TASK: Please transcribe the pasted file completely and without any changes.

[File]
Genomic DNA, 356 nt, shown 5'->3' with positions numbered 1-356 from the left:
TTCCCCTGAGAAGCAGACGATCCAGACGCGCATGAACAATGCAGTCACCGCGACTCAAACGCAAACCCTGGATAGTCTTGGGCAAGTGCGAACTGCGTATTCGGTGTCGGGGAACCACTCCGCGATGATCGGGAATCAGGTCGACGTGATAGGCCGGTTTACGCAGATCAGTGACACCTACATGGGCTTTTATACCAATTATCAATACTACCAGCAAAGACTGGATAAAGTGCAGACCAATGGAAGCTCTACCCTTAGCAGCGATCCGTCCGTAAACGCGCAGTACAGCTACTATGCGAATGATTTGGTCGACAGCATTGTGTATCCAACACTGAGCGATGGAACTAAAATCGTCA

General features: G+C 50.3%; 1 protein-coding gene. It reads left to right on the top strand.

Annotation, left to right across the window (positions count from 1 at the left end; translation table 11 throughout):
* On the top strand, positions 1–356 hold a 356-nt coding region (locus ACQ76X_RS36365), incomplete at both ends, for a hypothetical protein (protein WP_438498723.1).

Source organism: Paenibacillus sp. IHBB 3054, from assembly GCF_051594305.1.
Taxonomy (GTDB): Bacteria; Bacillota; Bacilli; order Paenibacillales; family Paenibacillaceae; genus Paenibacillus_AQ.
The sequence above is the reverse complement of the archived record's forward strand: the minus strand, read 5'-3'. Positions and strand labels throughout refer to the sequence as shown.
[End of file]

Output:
Genomic DNA, 356 nt, shown 5'->3' with positions numbered 1-356 from the left:
TTCCCCTGAGAAGCAGACGATCCAGACGCGCATGAACAATGCAGTCACCGCGACTCAAACGCAAACCCTGGATAGTCTTGGGCAAGTGCGAACTGCGTATTCGGTGTCGGGGAACCACTCCGCGATGATCGGGAATCAGGTCGACGTGATAGGCCGGTTTACGCAGATCAGTGACACCTACATGGGCTTTTATACCAATTATCAATACTACCAGCAAAGACTGGATAAAGTGCAGACCAATGGAAGCTCTACCCTTAGCAGCGATCCGTCCGTAAACGCGCAGTACAGCTACTATGCGAATGATTTGGTCGACAGCATTGTGTATCCAACACTGAGCGATGGAACTAAAATCGTCA

General features: G+C 50.3%; 1 protein-coding gene. It reads left to right on the top strand.

Annotation, left to right across the window (positions count from 1 at the left end; translation table 11 throughout):
* On the top strand, positions 1–356 hold a 356-nt coding region (locus ACQ76X_RS36365), incomplete at both ends, for a hypothetical protein (protein WP_438498723.1).

Source organism: Paenibacillus sp. IHBB 3054, from assembly GCF_051594305.1.
Taxonomy (GTDB): Bacteria; Bacillota; Bacilli; order Paenibacillales; family Paenibacillaceae; genus Paenibacillus_AQ.
The sequence above is the reverse complement of the archived record's forward strand: the minus strand, read 5'-3'. Positions and strand labels throughout refer to the sequence as shown.